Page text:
He's got some good comments. And to the vast majority of people out there the stock buds are the most hi-fi phones they'll have. Minor codec differences won't matter.
I suppose it's up to Apple to get it's DRM sorted out and widely licensed... as well as promote the use of AAC in a greater number of consumer gear. On that point I'm reasonably sure that they'll shoot themselves in the foot once again. They've been doing everything right for such a long time that it's unlike Apple.
We'll see. AAC is being used by AOL, Real, and several others now. iPod sales are dominate. Pepsi is giving away 100 million AAC tunes. We'll see if it grows. The article is pretty funny. It mentions Reals deal then says no service offers any better than 128 (Real offers 192), says no AAC encoder has VBR (Nero does and in fact has presets like LAME), etc. The list can keep going. Ogg is just dismissed almost all together. And he isn't even accurate about WMA 8/9 and it uses in online services.
For all the talk of history, he's insanely trusting of Microsoft. Seems to say you'll be out of luck with AAC (or any other variation) in a couple years, but WMA will play forever???
And WMA equals Microsoft. AAC doesn't equal Apple... maybe Dolby, but even that's not completely accurate.
Finally most weird, he thinks crippling (aka "protection") is "cool". That's a first.
He may not have a well informed expert's point of view, but it is probably more of an accurate representation of the Great Herd Of Sheep. Ultimately that's where things will be pulled. Doesn't mean we can't fight it of course, but it may be a pointless effort.
The protection bit is also a bit weird. I do wonder if he's been nobbled a bit by Microsoft... altogether too much MS info in there. They do that sometimes.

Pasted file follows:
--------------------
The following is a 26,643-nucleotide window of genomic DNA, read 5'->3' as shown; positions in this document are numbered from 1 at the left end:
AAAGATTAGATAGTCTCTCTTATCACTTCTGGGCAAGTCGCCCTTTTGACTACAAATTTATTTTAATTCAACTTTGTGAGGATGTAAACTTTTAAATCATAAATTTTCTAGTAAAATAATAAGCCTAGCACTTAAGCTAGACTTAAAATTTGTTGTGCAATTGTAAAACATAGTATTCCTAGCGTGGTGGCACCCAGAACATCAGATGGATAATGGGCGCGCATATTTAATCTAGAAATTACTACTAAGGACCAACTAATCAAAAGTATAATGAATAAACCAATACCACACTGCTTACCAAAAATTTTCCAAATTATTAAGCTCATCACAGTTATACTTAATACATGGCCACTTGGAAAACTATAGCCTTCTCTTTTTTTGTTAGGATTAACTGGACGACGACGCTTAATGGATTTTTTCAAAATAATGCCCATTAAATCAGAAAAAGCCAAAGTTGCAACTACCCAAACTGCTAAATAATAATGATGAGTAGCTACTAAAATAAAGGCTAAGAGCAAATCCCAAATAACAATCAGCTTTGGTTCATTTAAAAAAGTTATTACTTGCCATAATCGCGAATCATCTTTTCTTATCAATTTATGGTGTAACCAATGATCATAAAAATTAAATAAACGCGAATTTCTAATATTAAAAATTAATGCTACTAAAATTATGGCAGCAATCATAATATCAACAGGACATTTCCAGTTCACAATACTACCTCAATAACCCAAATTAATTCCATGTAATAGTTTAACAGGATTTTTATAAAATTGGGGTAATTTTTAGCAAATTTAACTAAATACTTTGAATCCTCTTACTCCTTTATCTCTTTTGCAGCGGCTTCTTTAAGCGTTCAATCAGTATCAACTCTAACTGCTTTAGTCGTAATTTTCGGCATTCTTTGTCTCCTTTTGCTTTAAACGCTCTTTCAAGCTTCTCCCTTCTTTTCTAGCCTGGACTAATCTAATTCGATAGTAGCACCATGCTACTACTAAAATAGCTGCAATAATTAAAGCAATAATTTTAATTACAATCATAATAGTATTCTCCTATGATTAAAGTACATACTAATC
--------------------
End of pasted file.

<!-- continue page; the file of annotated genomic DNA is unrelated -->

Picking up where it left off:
Only vaguely related but quite interesting IMO, is that Nokia is starting to make AAC-playback handsets now. I am hoping to upgrade to the 6230 this June - it comes in pearly white and takes MMC cards, it will be my right-pocket iPod!
That guy did have one very valid point. iTunes implementation of DRM is going to cause major headaches down the road for anyone who switches to a different brand of player and isn't willing to hack through iTunes DRM. Let's face the facts, the iPod may be on top for now, but who knows what the market will look like in 6 months? It is naive to just assume Apple will always be on top in the portable player market. They ruled the home PC market once too, if you recall, and blew it.
If you do switch players there are ways to get your iTunes files out of lockdown, but they're all hacks. In my opinion, if you have paid $1 a track then those tracks are yours to use no matter what kind of player you own. You shouldn't need to hack into what is rightfully yours. Ironically, it is in Apple's own best interest to make sure iTunes plays nice with non-Apple players. Otherwise, when a clear-cut iPod killer does finally come out, it'll kill iTunes right along with the iPod.
iForOne will be iHappy to be iRid of all these iFookin' iWords.
P.S. I refuse to pay for music compressed with lossy codec's. There are a couple label specific sites which sell losslessly compressed files online, but there just aren't enough of them. The first major online music store that does this is going to get my buisness.
I agree--I think it's pointless to PAY for lossy songs. If you want to pay, then buy used CD's (what I do) either on ebay or, even better, a good used CD store if you can find one (they're becoming harder and harder to track down). If you want lossy songs, then download them illegally. This to me makes more sense than paying for lossy ****. I buy CD's and rip it MY way.